As an adult, she spent years researching the history of the area and coordinating archaeological digs on the property, which she now owns.
Through her research into the area’s history and her husband, Benny’s, research tracing the land ownership, Bartley learned that about half of her 300 acres was settled in 1736 by three Swiss brothers: Leonard, Ulric and Michael Meyer.
As she traced her ancestry, she was even more surprised to learn that the Meyers were her ancestors through her father’s line.
“It’s like history just comes back around,” she said.
She said reading about people in history breeds a curiosity about who they were.
“When you’re involved in history, you get involved in genealogy,” she said.
Bartley said the Meyers arrived in the Beech Island area in 1737 to settle 150 acres granted to them by King George II.
They were also given farming implements, and they took up an agrarian lifestyle.
She said life was hard for the early Swiss settlers. Many of them left families behind in Switzerland when they went in search of a better life.
They were used to living in a cooler climate, very different from the hot and humid summers of South Carolina.
About 40 settlers died the first summer, Bartley said.
“The strong ones survived, and that’s why we’re here,” she said.
“I don’t think I would have had the fortitude to get on a boat and leave everything and come here.”
LaRue Mangelly started tracing her family history in order to gain admittance into the Daughters of the American Revolution, which she joined in 1986.
"It's a fascinating subject, finding out who you are," she said.
Mangelly enjoyed it so much that she kept at it and found ties to William Bradford, who arrived in the New World on the Mayflower in 1620 and governed the Plymouth Colony for 35 years.
Tracing her ancestry that far back gained her entry into another exclusive club, the Mayflower Society, which she joined in 1996.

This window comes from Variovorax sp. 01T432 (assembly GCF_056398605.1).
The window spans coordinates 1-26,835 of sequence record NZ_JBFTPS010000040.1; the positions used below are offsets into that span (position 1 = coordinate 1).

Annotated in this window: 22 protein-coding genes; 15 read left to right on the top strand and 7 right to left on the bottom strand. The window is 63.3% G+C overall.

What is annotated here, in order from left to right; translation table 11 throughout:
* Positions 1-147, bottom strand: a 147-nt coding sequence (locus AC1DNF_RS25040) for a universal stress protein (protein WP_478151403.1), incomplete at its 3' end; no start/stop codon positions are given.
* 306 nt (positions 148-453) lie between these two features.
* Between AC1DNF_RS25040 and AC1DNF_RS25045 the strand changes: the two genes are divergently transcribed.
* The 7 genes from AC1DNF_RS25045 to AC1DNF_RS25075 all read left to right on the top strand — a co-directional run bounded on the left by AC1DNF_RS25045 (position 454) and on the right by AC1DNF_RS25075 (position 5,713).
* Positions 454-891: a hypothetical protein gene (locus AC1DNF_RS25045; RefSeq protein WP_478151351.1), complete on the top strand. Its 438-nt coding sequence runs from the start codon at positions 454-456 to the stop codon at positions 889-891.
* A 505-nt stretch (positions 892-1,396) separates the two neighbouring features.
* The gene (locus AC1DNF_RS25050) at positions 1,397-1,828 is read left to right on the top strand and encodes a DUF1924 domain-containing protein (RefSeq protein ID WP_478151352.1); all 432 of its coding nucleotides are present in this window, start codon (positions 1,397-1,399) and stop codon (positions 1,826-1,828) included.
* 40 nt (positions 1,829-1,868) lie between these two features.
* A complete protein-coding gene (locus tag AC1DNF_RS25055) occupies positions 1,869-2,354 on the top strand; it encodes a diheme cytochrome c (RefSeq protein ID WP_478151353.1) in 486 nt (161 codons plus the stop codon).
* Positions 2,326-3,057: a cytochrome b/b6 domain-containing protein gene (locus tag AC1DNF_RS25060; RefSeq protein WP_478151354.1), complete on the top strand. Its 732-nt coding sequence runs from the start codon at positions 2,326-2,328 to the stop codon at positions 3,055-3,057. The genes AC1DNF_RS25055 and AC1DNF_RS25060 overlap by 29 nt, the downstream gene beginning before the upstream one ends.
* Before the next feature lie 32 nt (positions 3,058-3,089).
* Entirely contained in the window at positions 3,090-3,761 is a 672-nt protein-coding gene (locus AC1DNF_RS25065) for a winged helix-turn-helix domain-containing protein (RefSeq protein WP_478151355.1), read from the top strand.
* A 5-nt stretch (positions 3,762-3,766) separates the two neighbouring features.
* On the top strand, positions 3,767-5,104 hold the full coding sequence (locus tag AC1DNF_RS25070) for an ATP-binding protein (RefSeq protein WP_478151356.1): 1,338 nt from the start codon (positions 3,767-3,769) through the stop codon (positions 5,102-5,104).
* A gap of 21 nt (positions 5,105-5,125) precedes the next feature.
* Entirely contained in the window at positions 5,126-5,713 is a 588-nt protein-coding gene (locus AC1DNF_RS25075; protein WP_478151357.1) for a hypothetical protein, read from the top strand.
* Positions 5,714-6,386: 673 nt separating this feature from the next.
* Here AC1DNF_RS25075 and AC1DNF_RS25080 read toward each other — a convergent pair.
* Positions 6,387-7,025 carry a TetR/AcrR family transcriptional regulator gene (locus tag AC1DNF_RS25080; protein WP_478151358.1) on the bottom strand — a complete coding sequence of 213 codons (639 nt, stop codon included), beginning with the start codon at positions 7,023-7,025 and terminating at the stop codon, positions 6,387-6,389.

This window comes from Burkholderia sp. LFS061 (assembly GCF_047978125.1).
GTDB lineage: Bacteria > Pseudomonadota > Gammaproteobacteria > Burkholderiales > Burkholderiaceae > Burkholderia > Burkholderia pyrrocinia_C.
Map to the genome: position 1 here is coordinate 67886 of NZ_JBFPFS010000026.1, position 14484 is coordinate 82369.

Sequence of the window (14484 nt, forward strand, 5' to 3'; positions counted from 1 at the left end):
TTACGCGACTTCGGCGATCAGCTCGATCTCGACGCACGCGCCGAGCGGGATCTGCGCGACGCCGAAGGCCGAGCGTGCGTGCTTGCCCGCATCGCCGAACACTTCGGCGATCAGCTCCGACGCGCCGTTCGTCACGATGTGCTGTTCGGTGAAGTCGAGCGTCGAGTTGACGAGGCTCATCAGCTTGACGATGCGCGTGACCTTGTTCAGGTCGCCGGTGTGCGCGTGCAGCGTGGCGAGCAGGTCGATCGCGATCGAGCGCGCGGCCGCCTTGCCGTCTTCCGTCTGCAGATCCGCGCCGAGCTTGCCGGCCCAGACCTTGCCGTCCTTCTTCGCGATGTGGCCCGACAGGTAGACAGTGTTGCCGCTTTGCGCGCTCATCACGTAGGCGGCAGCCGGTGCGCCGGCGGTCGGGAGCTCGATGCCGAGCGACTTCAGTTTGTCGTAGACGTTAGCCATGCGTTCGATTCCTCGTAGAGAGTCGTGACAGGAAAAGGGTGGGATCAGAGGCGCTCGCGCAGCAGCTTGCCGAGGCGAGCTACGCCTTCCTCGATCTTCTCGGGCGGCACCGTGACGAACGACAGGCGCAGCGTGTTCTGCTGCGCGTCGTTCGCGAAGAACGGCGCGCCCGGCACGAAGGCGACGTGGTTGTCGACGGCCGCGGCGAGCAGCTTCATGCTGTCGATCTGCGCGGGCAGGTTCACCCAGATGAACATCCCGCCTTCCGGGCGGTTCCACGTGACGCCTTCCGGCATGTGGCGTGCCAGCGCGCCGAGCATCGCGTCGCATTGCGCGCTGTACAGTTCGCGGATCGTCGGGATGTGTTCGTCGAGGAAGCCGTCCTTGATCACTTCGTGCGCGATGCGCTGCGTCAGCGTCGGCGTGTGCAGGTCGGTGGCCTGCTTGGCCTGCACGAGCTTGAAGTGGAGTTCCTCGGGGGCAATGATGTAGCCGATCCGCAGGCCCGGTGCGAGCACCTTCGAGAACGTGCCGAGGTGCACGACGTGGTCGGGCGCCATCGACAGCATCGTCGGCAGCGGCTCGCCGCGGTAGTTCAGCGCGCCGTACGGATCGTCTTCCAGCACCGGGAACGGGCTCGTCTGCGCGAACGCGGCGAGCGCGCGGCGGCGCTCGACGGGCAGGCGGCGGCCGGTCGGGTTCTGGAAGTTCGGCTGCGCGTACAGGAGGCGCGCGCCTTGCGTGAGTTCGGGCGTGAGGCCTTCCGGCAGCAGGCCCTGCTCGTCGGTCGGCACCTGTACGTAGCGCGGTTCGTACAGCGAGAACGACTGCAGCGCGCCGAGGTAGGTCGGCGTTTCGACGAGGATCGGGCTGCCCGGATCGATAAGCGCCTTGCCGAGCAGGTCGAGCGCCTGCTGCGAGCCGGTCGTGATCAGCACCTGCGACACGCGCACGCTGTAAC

She sees no need to trace her ancestry back to England, though.
"I'll just let all that European royalty stay over there," she said.
Tracing her roots has led her to discover some connections to historic events or juicy tidbits about some of her ancestors.
For example, John Fuller was born in 1676 and was one of the most influential men in Salem, Mass., during the witch trials. Mangelly said she did not know many details of his involvement in the trials, only that he owned the most property in town at that time.
Another of her ancestors was Jacob Clearwater, who in 1749 traveled through Tennessee, South Carolina and New York, collecting wives as he went and bringing them along. There were three or four in all.
"We think he was a spy," she said. "(We think) he went home to New York to see family or carry a message."
She said it's been fun tracing her ancestry. She has learned not only family history but also customs surrounding the times in which they lived.
"What surprised me was so many had the same name for their sons," she said. "Why did they do that?"
She said she and other genealogists think they have figured it out. Often, these sons didn't live long enough to procreate. Giving sons the same name ensured that the family name would be carried on.
"What I'd like to find out was what were their nicknames," Mangelly said.